By Chris Lane
By Jeff Balke
By Aaron Reiss
By Angelica Leicht
By Dianna Wray
By Aaron Reiss
By Camilo Smith
By Craig Malisow
Unlike most surfers, or at least most surfers we've run into, he's also deeply religious.
Lytle never shied away from taking on seemingly dangerous waves, so it's a damn shame that he's now in a hospital bed with a traumatic brain injury because he fell off a ladder.
Lytle's accident occurred June 4, just days after he stopped being covered by the medical benefits from his four-year stint in the U.S. Coast Guard. The local surfing community is rallying to raise cash.
"We all leave a wake as we paddle through life. Nate's wake is deep, wide, & significant," says one poster to the forum at www.elride.net, the Web home for Gulf surfers.
The fund-raising effort isn't limited to just Gulf surfers. It now includes surfers from outer space.
Mike Black, a former Houstonian now living in California, is hosting a benefit viewing of his film Invasion! From Planet C at the Aurora Picture Show July 6 and in Galveston, at Yaga's Tropical Café, on July 5. Half the proceeds will go to the Nate Lytle Recovery Fund.
"I know how expensive a hospital stay can be," says Black, producer and star of the film. Black, who also has a graduate degree in mathematics from UC-Santa Barbara, suffered his own massive brain injury in a surfing accident several years ago.
We're not saying Black's head injury had anything to do with the plot of Invasion!, but here it is, in his own words (and FYI, "stoke" is the rush you get from riding a great wave): "The story is about a planet that has run out of stoke. Planet C will explode without stoke. Two humanoids (Casanova and Gnar Gnar) are sent from Planet C to harvest earth's stoke...At the end we learn that stoke is not something that is harvested, rather it is something you become."
Oooookay. Good to see that recovery's coming right along.
Invasion! may not be a cinematic masterpiece (although the Santa Barbara Independent called it "a blast," and it features surfing footage from New Zealand, Costa Rica and Fiji). In fact, we're pretty sure it isn't.
But it is fun, and it is for an undeniably good cause.
Elsewhere in this week's Houston Press, you can see our examination of the world of sports-talk radio in Houston. A couple of things that didn't make it into the story:
First, the start-up station KILE-AM, which will begin broadcasting sports and "guy talk" in the fall (becoming, improbably, the fourth sports-talk station in Houston), has announced its all-important afternoon drive team. And it includes a guy whose radio experience has consisted pretty much only of being a caller into sports-talk shows.
Sean Pendergast has made a name for himself by being a five-time winner of the "smack-off" contest on the nationally broadcast Jim Rome Show, a contest where callers try to outdo each other in mocking rants. (He'll be joined by John Harris, a college-football Web writer who also has never hosted a show.)
Just because Pendergast can make a hilarious four-minute speech, does that mean he can carry a four-hour show?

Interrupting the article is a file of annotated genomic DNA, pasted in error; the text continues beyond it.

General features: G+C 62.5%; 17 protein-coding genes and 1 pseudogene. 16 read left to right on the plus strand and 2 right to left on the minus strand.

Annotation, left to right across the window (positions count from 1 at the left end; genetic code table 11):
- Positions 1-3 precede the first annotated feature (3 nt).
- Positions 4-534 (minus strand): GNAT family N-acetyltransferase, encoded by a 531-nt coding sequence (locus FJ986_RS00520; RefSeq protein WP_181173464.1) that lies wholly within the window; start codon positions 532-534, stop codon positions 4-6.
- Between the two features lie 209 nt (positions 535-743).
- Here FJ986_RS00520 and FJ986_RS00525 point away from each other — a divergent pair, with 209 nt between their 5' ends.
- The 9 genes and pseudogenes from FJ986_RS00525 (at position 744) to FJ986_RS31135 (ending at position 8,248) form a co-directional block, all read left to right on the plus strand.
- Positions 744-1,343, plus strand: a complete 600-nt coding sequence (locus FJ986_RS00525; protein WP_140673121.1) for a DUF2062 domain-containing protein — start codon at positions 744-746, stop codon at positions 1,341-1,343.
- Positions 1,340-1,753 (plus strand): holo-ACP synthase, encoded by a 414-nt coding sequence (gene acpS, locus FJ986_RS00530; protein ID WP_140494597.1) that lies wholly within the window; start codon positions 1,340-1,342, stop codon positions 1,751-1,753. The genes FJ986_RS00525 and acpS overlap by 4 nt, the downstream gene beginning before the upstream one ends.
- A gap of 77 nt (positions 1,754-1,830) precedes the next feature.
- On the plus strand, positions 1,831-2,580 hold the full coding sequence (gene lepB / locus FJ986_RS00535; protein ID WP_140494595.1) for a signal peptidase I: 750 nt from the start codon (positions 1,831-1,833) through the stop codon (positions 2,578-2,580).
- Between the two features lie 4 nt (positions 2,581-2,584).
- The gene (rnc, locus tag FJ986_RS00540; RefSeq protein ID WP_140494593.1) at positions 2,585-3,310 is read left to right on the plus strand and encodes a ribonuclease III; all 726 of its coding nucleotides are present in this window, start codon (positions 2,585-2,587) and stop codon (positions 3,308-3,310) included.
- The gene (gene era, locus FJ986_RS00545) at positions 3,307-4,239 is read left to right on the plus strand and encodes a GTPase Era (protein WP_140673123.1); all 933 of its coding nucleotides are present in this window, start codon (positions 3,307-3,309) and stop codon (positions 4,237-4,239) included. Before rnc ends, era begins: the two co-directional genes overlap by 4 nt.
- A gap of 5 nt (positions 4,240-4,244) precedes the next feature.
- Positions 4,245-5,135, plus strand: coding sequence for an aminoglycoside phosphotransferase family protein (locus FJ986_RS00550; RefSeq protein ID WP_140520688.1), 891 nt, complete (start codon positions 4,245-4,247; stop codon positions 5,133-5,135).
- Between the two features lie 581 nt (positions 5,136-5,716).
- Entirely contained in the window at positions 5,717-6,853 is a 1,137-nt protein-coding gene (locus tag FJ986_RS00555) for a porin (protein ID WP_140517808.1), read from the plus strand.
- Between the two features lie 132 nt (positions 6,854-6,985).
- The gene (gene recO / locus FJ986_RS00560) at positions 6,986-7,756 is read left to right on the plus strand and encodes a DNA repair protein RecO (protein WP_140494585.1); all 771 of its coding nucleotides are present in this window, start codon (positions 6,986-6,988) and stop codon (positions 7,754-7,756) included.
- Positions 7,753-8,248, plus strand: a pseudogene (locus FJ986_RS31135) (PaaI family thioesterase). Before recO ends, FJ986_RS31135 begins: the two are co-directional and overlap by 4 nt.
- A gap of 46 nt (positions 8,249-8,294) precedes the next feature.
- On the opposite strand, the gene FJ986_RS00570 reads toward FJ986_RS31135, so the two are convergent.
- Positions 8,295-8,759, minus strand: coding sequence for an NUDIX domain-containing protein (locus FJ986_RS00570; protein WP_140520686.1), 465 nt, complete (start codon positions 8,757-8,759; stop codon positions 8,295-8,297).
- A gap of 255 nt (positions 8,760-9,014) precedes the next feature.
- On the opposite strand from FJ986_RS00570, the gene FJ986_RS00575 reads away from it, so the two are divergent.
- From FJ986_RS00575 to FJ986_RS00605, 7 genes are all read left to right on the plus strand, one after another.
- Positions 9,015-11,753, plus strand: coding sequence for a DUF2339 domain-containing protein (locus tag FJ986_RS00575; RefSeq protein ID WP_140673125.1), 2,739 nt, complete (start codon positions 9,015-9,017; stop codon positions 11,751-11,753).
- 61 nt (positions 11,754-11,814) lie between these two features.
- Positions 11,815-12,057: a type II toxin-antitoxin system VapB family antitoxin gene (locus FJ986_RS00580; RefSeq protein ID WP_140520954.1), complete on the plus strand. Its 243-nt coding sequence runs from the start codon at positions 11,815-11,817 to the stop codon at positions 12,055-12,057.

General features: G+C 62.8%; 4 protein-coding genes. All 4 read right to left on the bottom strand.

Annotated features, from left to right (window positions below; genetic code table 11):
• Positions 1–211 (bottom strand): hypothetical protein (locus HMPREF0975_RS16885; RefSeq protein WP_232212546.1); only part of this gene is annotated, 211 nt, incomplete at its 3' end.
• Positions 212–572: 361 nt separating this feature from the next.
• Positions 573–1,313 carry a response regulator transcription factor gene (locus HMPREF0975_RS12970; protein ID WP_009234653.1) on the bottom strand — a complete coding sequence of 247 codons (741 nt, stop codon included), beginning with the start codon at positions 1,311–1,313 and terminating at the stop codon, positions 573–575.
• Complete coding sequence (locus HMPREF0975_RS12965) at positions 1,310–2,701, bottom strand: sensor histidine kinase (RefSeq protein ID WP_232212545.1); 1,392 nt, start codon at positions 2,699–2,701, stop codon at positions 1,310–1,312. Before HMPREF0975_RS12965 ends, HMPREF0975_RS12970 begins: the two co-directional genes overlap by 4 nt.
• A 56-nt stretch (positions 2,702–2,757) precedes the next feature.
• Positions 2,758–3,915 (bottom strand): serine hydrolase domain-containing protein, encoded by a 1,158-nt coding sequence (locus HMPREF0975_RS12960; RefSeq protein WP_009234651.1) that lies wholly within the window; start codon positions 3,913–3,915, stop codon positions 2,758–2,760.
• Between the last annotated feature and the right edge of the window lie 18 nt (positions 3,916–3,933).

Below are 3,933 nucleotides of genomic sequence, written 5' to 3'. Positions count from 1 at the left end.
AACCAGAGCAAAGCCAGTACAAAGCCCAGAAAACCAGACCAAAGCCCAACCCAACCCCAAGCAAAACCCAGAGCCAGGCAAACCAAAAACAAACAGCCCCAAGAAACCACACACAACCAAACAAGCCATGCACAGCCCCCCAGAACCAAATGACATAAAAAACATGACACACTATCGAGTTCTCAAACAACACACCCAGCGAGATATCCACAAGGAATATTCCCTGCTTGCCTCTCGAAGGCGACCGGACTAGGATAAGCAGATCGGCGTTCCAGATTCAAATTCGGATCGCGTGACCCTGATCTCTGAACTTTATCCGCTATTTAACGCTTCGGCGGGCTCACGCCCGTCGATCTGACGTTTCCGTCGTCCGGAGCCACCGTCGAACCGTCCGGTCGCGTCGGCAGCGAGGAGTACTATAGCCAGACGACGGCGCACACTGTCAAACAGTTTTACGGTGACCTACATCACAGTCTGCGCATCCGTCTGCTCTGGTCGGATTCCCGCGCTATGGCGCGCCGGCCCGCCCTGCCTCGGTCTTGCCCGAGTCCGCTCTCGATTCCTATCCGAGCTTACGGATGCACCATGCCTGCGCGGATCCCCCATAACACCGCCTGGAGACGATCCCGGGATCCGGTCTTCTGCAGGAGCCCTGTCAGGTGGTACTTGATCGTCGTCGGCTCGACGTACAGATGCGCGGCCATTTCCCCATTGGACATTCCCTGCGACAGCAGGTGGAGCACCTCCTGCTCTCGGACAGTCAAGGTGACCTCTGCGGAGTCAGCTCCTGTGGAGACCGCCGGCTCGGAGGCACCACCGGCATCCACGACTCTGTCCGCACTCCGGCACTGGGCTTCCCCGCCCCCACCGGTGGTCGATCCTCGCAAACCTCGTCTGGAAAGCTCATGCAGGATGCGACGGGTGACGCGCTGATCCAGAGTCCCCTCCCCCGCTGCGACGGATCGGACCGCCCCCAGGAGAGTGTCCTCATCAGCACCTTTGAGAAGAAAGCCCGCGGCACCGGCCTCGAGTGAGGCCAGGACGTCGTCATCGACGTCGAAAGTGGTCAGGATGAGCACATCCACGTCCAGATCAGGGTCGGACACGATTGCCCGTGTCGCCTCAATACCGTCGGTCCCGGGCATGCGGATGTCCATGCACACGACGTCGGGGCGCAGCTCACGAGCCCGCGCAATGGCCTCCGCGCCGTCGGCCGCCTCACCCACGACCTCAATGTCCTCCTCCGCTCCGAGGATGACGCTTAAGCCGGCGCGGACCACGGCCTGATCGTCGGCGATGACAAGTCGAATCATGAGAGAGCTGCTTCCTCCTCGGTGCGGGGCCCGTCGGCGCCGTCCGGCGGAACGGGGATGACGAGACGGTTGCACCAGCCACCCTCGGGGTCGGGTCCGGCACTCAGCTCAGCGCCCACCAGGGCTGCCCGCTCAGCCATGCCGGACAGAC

"Absolutely," says KILE vice-president John Granato. "This is their first big gig in radio and they are so enthusiastic and gonna be so hardworking, it will be great."
We'll see. Or hear, we guess.
There was also this anecdote, which we had never heard but which everyone who is a veteran of Houston sports radio has.
It comes from the Jack Pardee, run-and-shoot days of the Houston Oilers. Quarterback Warren Moon had a weekly show on KTRH, cohosted with Jerry Trupiano.
One week Moon was injured and was going to be replaced in an upcoming game by backup Cody Carlson.
Moon was on the phone and not in the studio for the show, but callers were talking to him and Trupiano about all the things people talk about on sports radio.
Then one guy calls in. He talks for a minute or so, in a completely normal voice, about the matchup with the Raiders that week and what the Oilers' chances were. "He sounded completely lucid, normal, a typical sports-show caller," says one radio guy.
Then, in the same completely normal voice, he added: "But what I really called to ask about: Do you think the offensive line is going to block as well for Cody Carlson as they do for that fucking nigger?"
Stunned silence ensued.
"Un-fricking-believable," says one of the radio guys who told us the tale. "I was driving and I nearly went off the road."
Moon stayed silent; Trupiano asked, "Are you still there, Warren?" and then moved quickly very quickly, we're sure to another subject.
Houston sports fans ya gotta love 'em!!
The Dog Days of Summer
Summer is upon us here in Houston, and itís become somewhat obvious that the Houston Astros will offer no relief from the torture. They have been playing dull, mediocre, losing ball all year, and they show no signs of changing. Yes, we know theyíve mounted big comebacks in the second half of previous seasons, and that the NL Central Division is so bad the 1962 Mets would have a good chance in it. But thereís nothing much indicating things are going to turn around this time. Enjoy the dog days of summer, folks.